MedicalResearch: The poliovirus receptor (CD155) is an onco-fetal cell adhesion molecule with widespread expression in all solid tumors and particularly in primary CNS tumors (adult and pediatric). Recombinant nonpathogenic polio–rhinovirus chimera (PVSRIPO) was generated by replacing a critical piece of the genetic information from the Sabin type 1 polio vaccine, making PVSRIPO incapable of harming or killing normal brain cells, but toxic/lethal in cancer cells. In preclinical models, it has been demonstrated that the infection of tumor cells, leads to the release of danger signals, which triggers a recruitment of dendritic/CD4/CD8 T cells and a destruction of tumor cells by anti-tumor T cells.

Can you catch germs from a public toilet seat?

TheConversation: We’ve all been there, you’re desperate for the loo, and frantically hunting for a toilet, only to find when you get there, that the seat is covered with “droplets” from the previous user. So what should you do – carry on regardless, or try and squat while you do your business? The world is in many ways a microbial planet and, as its inhabitants, we carry within us our own microscopic rain forests – which we exchange with the environment and each other all the time. Microbes are abundant throughout the human body, including the skin, mouth, eyes, urinary and genital organs and gastrointestinal tracts. Most people carry up to a kilogram of microorganisms. These are largely within the gut and comprise bacteria, fungi, yeast, viruses and sometimes parasites.

Why do some people with autism have restricted interests and repetitive movements?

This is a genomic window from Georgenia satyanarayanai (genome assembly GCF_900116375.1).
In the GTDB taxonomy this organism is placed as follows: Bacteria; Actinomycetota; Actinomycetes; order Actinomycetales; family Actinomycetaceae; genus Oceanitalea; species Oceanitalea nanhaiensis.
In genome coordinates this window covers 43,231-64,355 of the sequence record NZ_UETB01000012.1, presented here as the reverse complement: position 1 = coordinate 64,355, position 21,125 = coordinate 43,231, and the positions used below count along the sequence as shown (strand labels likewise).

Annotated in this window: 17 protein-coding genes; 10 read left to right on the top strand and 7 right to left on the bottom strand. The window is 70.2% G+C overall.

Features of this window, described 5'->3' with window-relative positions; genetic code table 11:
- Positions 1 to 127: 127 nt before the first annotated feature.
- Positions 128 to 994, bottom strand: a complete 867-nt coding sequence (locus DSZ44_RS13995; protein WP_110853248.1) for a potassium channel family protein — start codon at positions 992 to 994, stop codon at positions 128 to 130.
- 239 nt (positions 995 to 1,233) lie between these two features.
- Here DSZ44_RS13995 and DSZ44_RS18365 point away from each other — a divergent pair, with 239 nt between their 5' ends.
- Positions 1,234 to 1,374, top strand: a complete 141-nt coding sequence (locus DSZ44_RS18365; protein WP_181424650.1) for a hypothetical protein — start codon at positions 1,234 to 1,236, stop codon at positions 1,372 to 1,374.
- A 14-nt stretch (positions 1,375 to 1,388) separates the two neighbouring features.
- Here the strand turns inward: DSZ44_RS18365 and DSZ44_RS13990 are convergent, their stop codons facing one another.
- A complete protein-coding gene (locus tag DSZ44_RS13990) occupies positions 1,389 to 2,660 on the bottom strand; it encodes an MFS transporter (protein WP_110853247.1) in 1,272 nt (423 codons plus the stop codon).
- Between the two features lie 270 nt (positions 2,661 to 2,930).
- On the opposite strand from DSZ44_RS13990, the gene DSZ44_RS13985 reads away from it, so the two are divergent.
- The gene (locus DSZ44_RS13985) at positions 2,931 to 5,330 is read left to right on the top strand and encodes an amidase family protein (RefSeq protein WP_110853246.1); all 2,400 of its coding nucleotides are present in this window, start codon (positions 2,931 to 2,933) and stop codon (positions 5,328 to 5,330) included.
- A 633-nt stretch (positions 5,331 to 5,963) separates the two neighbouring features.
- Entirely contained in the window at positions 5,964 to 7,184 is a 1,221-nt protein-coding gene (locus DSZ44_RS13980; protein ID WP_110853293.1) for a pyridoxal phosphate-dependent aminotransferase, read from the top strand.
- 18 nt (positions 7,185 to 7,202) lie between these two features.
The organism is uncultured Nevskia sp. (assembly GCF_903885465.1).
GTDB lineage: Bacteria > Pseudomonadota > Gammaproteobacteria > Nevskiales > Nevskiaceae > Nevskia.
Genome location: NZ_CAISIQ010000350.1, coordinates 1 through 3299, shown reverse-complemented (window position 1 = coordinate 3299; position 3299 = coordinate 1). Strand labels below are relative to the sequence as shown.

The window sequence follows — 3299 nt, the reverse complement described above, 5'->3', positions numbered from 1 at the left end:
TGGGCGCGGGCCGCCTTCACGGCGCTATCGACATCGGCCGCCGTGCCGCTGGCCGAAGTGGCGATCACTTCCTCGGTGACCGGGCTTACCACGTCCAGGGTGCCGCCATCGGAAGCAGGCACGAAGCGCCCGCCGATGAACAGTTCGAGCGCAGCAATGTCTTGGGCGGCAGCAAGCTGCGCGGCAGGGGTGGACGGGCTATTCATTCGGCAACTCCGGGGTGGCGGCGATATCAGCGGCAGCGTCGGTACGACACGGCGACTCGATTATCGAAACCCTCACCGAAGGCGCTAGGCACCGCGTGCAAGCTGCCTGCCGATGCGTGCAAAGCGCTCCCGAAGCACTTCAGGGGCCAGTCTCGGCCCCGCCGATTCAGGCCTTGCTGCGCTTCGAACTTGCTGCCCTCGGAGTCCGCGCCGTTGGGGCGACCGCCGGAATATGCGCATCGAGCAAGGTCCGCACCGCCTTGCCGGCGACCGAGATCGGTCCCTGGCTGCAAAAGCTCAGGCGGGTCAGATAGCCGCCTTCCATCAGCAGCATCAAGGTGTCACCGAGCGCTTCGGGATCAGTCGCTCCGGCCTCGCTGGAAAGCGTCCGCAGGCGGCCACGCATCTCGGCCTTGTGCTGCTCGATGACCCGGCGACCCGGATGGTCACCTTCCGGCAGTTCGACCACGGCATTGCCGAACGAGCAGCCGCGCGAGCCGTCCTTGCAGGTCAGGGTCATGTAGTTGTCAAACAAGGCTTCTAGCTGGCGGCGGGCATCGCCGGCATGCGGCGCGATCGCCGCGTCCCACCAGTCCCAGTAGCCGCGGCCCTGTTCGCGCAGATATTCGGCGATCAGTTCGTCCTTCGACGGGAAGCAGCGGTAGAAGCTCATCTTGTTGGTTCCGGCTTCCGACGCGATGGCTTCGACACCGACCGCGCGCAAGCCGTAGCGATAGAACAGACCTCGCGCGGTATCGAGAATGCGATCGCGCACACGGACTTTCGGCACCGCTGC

TheConversation: As a society, we’ve come a long way in our understanding of the challenges people with autism face with social communication. But there is a large gap in our understanding of another cluster of behaviours that form part of an autism diagnosis: restrictive and repetitive behaviours and interests (RRBs). These behaviours and interests appear to be made up of two dimensions. The first is a pattern of overly regulated thinking: obsessions and intense interests; a strong preference for maintaining sameness; and ritualistic or habitual patterns of behaviour, such as fiddling, or motor tics like blinking or throat clearing.

Are e-cigarettes tobacco products?

Nicotine and Tobacco Research: Should e-cigarettes should be classified as tobacco products? In 2014 the Food and Drug Administration (FDA) in the US concluded that they are (1), and we regularly receive submissions describing e-cigarettes as tobacco products. However, this judgement is the product of policy developments around the role of the FDA and their ability to provide regulative guidance and authority relating to a range of products. Products that contain nicotine derived from tobacco fall within a court-endorsed legal framework for FDA regulation. To date, Nicotine & Tobacco Research has not had an explicit policy on how e-cigarettes should be described.